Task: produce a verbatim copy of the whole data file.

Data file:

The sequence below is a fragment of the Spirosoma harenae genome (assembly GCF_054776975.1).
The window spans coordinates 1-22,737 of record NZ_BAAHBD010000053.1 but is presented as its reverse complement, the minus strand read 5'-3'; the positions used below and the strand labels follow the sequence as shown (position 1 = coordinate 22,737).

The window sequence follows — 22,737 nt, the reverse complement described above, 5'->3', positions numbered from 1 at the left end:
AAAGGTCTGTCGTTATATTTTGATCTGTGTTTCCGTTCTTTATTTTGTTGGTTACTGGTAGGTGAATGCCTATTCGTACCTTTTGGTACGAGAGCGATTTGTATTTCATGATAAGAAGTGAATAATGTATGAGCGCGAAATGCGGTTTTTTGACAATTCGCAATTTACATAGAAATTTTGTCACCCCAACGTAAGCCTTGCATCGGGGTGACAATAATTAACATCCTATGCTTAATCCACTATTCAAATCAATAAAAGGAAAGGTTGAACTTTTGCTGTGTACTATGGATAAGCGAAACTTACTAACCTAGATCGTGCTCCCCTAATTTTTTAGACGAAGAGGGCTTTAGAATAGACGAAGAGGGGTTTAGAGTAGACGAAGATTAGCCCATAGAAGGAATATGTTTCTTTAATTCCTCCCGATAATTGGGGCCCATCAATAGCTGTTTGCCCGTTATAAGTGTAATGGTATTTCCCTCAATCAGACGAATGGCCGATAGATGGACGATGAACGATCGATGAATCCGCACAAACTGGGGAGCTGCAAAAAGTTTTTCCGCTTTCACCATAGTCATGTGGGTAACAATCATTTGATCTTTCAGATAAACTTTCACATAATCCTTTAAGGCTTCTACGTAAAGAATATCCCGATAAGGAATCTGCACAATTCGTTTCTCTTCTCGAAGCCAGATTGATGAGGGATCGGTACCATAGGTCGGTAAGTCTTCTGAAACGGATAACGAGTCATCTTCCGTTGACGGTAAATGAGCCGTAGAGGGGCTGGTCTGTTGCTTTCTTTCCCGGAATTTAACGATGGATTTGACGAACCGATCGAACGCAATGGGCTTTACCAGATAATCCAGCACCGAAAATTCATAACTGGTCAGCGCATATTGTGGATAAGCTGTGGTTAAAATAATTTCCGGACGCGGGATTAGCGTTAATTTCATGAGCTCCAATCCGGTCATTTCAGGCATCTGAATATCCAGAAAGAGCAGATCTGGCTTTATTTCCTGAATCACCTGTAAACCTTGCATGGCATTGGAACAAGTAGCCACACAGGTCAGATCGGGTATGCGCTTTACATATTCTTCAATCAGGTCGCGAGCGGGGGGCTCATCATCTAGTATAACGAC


The sequence below is a fragment of the Spirosoma harenae genome (assembly GCF_054776975.1).
The window spans coordinates 1-22,737 of record NZ_BAAHBD010000053.1 but is presented as its reverse complement, the minus strand read 5'-3'; the positions used below and the strand labels follow the sequence as shown (position 1 = coordinate 22,737).

The window sequence follows — 22,737 nt, the reverse complement described above, 5'->3', positions numbered from 1 at the left end:
AAAGGTCTGTCGTTATATTTTGATCTGTGTTTCCGTTCTTTATTTTGTTGGTTACTGGTAGGTGAATGCCTATTCGTACCTTTTGGTACGAGAGCGATTTGTATTTCATGATAAGAAGTGAATAATGTATGAGCGCGAAATGCGGTTTTTTGACAATTCGCAATTTACATAGAAATTTTGTCACCCCAACGTAAGCCTTGCATCGGGGTGACAATAATTAACATCCTATGCTTAATCCACTATTCAAATCAATAAAAGGAAAGGTTGAACTTTTGCTGTGTACTATGGATAAGCGAAACTTACTAACCTAGATCGTGCTCCCCTAATTTTTTAGACGAAGAGGGCTTTAGAATAGACGAAGAGGGGTTTAGAGTAGACGAAGATTAGCCCATAGAAGGAATATGTTTCTTTAATTCCTCCCGATAATTGGGGCCCATCAATAGCTGTTTGCCCGTTATAAGTGTAATGGTATTTCCCTCAATCAGACGAATGGCCGATAGATGGACGATGAACGATCGATGAATCCGCACAAACTGGGGAGCTGCAAAAAGTTTTTCCGCTTTCACCATAGTCATGTGGGTAACAATCATTTGATCTTTCAGATAAACTTTCACATAATCCTTTAAGGCTTCTACGTAAAGAATATCCCGATAAGGAATCTGCACAATTCGTTTCTCTTCTCGAAGCCAGATTGATGAGGGATCGGTACCATAGGTCGGTAAGTCTTCTGAAACGGATAACGAGTCATCTTCCGTTGACGGTAAATGAGCCGTAGAGGGGCTGGTCTGTTGCTTTCTTTCCCGGAATTTAACGATGGATTTGACGAACCGATCGAACGCAATGGGCTTTACCAGATAATCCAGCACCGAAAATTCATAACTGGTCAGCGCATATTGTGGATAAGCTGTGGTTAAAATAATTTCCGGACGCGGGATTAGCGTTAATTTCATGAGCTCCAATCCGGTCATTTCAGGCATCTGAATATCCAGAAAGAGCAGATCTGGCTTTATTTCCTGAATCACCTGTAAACCTTGCATGGCATTGGAACAAGTAGCCACACAGGTCAGATCGGGTATGCGCTTTACATATTCTTCAATCAGGTCGCGAGCGGGGGGCTCATCATCTAGTATAACGAC